What Top-Tier Companies Want from Job Candidates
Your résumé and interviewing skills matter, but maybe not in the way you think they do.
The Bill Munday School of Business at St. Edward’s University in Austin, Texas, partners with top Austin business leaders, who share their views and expertise to help students reach their goals.
What does it take to land a great job at one of the most admired, in-demand companies on the planet? Joseph Filip, regional lead for the ads integrity team at Facebook and graduate of St. Edward’s University in Austin, Texas, has interviewed more than 100 people during his five years at the company, for roles ranging from entry-level positions to senior managers.
His lessons — from what he wants to see on a résumé to the perfect answer to his first question — are applicable to anyone looking to get hired.
Assuming candidates meet the general requirements for the job, what we’re really looking for are people who take initiative, who solve problems on their own, or who pursue their interests on a deep and successful level.
Yes. What we’re actually looking for is a personality trait. It’s not just that someone plays the cello, it’s that they’re driven to figure out new skills, challenge themselves, learn from other people, and find opportunities to grow. One time, someone applied for a position as a data scientist, but part of her résumé was a project she did analyzing the frequency of different words used by East Coast and West Coast rappers. She liked solving interesting problems just for fun. That’s someone we want to work with.
The question that is the most consistent indicator about whether someone is going to be successful here is the very first question: “Why do you want to work here?”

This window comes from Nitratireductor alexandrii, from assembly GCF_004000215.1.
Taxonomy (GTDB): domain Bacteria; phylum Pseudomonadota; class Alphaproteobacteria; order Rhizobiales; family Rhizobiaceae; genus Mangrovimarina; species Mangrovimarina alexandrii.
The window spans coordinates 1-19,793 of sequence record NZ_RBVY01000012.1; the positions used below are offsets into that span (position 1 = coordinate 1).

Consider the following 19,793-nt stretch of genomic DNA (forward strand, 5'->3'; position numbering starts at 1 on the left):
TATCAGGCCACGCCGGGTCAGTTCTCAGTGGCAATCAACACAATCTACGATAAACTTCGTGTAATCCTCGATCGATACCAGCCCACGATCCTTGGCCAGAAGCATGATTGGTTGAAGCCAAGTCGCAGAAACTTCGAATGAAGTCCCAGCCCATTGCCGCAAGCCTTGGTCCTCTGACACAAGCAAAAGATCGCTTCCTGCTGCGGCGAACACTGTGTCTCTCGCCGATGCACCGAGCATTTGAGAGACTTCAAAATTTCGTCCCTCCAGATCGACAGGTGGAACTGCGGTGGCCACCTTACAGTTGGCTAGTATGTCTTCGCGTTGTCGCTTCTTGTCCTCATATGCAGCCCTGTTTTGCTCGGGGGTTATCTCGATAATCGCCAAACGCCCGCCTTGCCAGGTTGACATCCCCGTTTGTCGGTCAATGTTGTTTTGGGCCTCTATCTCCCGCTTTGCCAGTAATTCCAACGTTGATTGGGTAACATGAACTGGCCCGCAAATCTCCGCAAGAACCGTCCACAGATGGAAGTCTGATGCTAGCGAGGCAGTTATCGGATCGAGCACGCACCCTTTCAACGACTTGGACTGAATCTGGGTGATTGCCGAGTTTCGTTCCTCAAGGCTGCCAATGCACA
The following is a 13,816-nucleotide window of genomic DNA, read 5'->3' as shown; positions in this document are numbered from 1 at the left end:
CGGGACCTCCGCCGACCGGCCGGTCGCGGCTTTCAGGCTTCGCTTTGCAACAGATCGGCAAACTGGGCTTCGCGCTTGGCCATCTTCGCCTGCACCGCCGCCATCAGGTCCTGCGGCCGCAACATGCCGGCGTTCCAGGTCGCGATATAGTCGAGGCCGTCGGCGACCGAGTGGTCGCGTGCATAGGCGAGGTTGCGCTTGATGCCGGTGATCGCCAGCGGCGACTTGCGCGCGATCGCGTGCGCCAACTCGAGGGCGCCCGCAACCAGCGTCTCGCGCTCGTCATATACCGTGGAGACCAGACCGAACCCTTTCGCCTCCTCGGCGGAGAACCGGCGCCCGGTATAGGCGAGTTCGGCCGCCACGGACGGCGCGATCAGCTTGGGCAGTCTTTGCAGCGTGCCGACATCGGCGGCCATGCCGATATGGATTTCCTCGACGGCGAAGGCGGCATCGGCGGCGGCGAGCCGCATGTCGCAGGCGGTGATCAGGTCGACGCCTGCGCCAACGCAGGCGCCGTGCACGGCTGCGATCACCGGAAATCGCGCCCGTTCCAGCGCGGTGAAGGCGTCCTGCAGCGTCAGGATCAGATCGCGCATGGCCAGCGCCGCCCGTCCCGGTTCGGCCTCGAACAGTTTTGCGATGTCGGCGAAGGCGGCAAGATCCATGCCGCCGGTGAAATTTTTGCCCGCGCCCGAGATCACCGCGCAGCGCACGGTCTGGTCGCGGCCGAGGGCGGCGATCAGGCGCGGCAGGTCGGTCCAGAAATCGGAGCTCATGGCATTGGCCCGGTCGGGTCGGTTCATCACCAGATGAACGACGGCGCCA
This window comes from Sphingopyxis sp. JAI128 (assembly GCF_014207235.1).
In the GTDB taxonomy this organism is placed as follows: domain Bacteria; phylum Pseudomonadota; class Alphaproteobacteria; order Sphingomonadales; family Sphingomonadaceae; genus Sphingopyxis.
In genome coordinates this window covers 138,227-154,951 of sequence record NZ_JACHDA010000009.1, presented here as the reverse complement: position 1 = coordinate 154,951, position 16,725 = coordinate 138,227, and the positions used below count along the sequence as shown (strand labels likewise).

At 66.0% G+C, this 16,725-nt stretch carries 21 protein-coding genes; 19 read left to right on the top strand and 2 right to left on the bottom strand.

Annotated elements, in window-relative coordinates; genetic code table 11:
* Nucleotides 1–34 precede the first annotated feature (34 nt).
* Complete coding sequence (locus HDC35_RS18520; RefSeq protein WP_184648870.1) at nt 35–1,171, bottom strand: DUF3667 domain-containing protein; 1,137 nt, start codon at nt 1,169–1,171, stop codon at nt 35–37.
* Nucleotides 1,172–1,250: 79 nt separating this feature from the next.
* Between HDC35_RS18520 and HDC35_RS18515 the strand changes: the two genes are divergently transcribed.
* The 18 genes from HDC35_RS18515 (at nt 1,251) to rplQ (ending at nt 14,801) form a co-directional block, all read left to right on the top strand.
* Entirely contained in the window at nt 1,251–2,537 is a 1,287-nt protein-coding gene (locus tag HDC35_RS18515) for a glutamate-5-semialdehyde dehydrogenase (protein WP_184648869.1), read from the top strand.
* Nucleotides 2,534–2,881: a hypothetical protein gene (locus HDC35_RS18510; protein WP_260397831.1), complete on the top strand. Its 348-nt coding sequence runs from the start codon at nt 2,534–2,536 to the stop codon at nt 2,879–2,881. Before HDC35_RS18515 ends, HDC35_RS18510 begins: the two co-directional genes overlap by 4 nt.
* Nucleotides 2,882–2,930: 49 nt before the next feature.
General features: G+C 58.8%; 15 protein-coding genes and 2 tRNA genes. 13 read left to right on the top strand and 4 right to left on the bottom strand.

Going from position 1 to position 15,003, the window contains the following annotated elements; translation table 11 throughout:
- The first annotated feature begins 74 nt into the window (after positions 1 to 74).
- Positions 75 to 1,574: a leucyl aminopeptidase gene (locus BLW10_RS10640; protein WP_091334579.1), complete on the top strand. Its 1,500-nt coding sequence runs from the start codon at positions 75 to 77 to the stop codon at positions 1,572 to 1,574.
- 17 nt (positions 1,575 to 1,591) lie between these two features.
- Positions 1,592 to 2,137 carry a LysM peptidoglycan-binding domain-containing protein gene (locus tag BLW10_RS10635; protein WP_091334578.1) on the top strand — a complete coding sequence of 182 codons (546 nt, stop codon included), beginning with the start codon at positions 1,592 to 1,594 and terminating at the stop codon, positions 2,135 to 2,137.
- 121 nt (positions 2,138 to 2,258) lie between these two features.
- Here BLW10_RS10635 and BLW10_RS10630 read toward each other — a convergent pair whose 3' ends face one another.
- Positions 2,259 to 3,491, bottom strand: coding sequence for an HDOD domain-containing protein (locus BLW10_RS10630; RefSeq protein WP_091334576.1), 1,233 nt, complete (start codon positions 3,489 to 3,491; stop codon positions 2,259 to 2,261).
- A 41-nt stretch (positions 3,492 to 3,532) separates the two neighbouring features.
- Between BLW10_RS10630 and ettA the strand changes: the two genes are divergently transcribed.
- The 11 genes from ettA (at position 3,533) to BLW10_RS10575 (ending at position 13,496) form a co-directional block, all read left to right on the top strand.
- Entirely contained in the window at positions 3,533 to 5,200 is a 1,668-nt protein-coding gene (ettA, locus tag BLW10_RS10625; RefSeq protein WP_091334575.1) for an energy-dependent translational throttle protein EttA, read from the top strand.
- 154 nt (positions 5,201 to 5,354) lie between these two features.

You can usually tell from the answer if they care about what the company cares about, if they understand what drives the company’s employees and its business. For the best candidates, the answer tends to focus not on what they’re good at or their technical skills, but bigger picture things. For us, that might mean they’re interested in the unexpected challenges of dealing with 1.4 billion users or how we structure complex data sets.
For any question, you should be thinking about why an interviewer is asking you that question. As the candidate, you want a job. But they’re talking to you for different reasons. They want to find out if they want to work with you, if you’ll help them meet new clients or push new code or make money. Understand what they want and answer within that broader context.
Graduate programs in The Bill Munday School of Business at St. Edward’s University prepare students for professional success by helping them build highly sought-after skills. Learn more about our convenient weekend and evening programs.
Erin Peterson is a freelance writer.